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Our State (NoCar F 251 S77), Vol. 74 Issue 11, Apr 2007, p88-90, 92, 94-95, il Periodical Website
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Record #:
8767
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Bertram Whittier Wells taught biology and ecology at North Carolina State University for thirty–five years. At age thirty-five, Wells was three years older than the university when he began working there in 1919. Since the botany department was in its infancy, he contributed significantly to its development. The Natural Gardens of North Carolina is one of his best-known works.
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Our State (NoCar F 251 S77), Vol. 74 Issue 11, Apr 2007, p98-100, 102-104, il Periodical Website
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Record #:
8788
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The North Carolina Museum of Forestry, located in Whiteville, is a satellite museum of Raleigh's North Carolina Museum of Natural Sciences. The museum's mission is to showcase the vast forest diversity of the state. Established in 2000, the museum includes samples of native tree species, petrified wood, and remnants of the state's turpentine industry. Currently housed in the old Pioneer Savings and Loan building in Whiteville, work is proceeding in the development of a multi-million dollar, 40,000-square-foot, two-story facility complete with a living forest both indoors and outdoors.
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Our State (NoCar F 251 S77), Vol. 74 Issue 11, Apr 2007, p152-154, 156, 158, 160, il Periodical Website
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Record #:
8786
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The extreme edge of the Eastern hemlock's southern range is the Appalachians. However, over 200 of these trees thrive in the Hemlock Bluffs Nature Preserve in Cary. Scientists believe this group of trees are naturally occurring remnants of the last glacial age. Discovered in 1971, the area is approximately three acres in size, and the temperature in the bluff area is about ten degrees lower than surrounding areas, a perfect temperature for hemlocks to grow. The preserve is now classified as a State Nature and Historic Preserve.
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Our State (NoCar F 251 S77), Vol. 74 Issue 11, Apr 2007, p172-174, 176, 178, 180-181, il Periodical Website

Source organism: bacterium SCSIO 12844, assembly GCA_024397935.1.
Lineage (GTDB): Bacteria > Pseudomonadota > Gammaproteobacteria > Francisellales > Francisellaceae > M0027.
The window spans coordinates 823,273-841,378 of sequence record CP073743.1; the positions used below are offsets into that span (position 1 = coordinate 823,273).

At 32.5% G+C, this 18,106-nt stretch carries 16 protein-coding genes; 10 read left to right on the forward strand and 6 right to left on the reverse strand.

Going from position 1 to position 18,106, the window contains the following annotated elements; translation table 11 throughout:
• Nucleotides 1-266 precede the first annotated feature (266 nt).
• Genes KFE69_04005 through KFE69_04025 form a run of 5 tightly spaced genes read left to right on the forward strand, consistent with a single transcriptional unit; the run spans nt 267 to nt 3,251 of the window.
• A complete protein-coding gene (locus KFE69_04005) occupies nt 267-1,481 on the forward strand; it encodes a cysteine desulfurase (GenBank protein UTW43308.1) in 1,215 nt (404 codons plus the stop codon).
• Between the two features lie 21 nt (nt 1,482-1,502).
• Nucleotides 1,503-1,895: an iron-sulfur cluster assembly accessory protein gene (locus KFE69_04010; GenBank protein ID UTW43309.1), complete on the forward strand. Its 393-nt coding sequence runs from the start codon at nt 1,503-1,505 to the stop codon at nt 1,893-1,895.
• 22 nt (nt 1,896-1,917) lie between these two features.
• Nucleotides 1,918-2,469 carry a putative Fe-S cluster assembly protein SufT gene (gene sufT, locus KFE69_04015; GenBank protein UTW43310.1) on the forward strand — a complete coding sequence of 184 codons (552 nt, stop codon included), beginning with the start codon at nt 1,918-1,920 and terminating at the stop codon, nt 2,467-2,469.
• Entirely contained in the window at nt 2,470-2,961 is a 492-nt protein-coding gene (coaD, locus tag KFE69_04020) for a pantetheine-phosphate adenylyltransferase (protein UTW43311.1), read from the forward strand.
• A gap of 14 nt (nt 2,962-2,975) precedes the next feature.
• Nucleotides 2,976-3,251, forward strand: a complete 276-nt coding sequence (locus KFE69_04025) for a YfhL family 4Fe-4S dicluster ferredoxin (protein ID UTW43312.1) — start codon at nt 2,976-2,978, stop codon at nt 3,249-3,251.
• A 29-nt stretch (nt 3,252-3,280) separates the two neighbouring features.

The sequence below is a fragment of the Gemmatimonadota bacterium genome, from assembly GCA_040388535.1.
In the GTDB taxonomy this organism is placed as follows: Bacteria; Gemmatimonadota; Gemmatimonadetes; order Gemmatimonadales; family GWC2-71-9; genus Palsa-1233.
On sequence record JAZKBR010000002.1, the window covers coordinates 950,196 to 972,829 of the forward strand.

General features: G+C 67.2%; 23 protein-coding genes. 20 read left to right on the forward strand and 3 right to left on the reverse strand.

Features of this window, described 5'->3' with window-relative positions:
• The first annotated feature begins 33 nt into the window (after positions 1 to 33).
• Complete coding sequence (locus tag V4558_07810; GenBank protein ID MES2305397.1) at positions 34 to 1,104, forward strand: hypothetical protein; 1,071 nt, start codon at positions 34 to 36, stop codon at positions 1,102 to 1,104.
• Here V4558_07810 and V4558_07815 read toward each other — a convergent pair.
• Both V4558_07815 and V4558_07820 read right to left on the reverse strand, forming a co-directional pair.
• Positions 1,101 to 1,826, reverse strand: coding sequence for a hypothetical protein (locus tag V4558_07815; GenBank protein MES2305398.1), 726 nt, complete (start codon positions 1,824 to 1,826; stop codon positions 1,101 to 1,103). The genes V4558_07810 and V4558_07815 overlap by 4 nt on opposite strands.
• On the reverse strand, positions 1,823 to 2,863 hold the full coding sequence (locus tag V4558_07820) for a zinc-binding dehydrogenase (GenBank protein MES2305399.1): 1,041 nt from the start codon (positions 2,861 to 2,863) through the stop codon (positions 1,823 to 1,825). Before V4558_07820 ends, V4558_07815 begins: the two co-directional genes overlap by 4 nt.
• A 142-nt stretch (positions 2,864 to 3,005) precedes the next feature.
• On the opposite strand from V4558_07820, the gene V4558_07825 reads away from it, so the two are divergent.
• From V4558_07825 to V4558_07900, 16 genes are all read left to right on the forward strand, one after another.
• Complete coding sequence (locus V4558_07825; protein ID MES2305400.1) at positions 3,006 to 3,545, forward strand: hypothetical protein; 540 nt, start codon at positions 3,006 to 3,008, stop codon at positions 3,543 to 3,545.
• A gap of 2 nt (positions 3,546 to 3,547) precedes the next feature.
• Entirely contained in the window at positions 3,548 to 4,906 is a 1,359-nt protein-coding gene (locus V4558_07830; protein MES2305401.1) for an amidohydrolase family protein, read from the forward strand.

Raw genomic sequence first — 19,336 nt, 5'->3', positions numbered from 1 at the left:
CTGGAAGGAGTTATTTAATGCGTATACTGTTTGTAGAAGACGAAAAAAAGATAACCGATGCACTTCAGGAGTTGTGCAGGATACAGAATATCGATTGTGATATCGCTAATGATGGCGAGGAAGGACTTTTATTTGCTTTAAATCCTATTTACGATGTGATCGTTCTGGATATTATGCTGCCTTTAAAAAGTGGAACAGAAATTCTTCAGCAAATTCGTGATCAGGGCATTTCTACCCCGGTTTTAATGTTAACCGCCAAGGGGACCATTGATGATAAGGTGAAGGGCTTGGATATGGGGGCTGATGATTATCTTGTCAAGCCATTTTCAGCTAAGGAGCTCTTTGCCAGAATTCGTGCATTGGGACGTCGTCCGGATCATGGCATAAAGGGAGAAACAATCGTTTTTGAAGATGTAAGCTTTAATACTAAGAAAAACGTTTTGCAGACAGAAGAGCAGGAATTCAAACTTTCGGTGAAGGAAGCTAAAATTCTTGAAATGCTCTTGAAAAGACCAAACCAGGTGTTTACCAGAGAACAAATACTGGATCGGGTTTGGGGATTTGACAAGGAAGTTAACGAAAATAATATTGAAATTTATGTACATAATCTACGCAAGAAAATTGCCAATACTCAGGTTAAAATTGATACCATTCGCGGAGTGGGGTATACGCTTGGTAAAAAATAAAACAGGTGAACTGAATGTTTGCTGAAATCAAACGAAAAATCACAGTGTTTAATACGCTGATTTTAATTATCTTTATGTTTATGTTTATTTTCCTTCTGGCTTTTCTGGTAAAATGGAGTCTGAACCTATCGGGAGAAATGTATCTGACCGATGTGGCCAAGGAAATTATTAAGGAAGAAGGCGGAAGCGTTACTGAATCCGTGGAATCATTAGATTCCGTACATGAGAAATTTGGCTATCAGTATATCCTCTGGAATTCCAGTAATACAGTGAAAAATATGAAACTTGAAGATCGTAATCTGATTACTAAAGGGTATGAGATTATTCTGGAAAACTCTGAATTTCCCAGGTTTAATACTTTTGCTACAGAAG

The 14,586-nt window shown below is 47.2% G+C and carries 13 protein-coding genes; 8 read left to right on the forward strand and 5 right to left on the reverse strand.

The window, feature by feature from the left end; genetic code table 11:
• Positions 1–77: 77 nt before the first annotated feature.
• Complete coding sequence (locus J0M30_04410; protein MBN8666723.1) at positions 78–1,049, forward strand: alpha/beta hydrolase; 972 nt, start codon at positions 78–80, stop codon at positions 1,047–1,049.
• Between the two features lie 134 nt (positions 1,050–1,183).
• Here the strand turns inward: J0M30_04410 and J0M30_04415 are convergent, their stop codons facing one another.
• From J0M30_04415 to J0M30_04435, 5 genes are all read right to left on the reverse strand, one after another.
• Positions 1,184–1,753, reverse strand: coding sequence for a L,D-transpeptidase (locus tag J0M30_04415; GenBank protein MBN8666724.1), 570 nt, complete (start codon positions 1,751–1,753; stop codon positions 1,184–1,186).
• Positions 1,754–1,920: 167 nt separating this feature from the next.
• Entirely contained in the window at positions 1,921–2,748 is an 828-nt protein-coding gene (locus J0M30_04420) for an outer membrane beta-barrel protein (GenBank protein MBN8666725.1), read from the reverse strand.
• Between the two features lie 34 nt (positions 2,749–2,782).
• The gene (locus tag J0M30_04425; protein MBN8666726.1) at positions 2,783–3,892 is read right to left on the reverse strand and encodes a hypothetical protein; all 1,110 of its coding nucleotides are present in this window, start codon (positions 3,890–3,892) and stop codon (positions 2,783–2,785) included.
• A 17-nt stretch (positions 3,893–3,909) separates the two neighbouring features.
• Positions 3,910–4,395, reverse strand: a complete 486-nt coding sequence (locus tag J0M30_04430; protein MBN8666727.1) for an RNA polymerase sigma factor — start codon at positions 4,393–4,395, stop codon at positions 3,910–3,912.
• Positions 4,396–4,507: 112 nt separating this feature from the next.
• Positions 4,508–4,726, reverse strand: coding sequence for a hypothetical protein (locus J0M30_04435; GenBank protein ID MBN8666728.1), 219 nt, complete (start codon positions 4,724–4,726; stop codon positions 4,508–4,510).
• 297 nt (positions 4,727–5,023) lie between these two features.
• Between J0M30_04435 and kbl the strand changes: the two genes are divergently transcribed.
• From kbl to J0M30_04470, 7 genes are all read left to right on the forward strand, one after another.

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Record #:
8787
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There are two major threats to native plants in North Carolina. One is the habitat disruption that comes from construction and development. The second is nonnative plants, like kudzu and English ivy, which can dominate the habitats of the native species. Martin discusses the North Carolina Native Plant Society's work in protecting native plant species.
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Our State (NoCar F 251 S77), Vol. 74 Issue 11, Apr 2007, p144-146, 148, 150, il Periodical Website
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Record #:
8785
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Charlotte has a unique assortment of gardens that bloom through each of the four seasons. Shirley describes one for each season: the Charlotte Museum of History and Hezekiah Alexander Homesite (spring); the McGill Rose Garden (summer); Elmwood Cemetery (fall); and the Susie Harwood Garden, UNCC Botanical Gardens (winter).
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Our State (NoCar F 251 S77), Vol. 74 Issue 11, Apr 2007, p118-120, 122, 124-125, il Periodical Website
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Record #:
8789
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Jackson describes three avian-themed bed and breakfast accommodations that bird lovers, or anybody, can enjoy. They are the Robin's Nest Bed and Breakfast (Mount Holly); the Duck Inn Bed and Breakfast (Duck); and the Owl's Nest Inn and Engadine Cabins (Candler).
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Our State (NoCar F 251 S77), Vol. 74 Issue 11, Apr 2007, p196-198, 200, 202, 204, il Periodical Website
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Record #:
8790
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Asheville Potter Karen Newgard transforms clay into elegant porcelain cups, bowls, pitchers, and platters. Newgard graduated from Louisiana State University with an art degree. Milling discusses technique and creations.
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Our State (NoCar F 251 S77), Vol. 74 Issue 11, Apr 2007, p216-218, 20, 222, il Periodical Website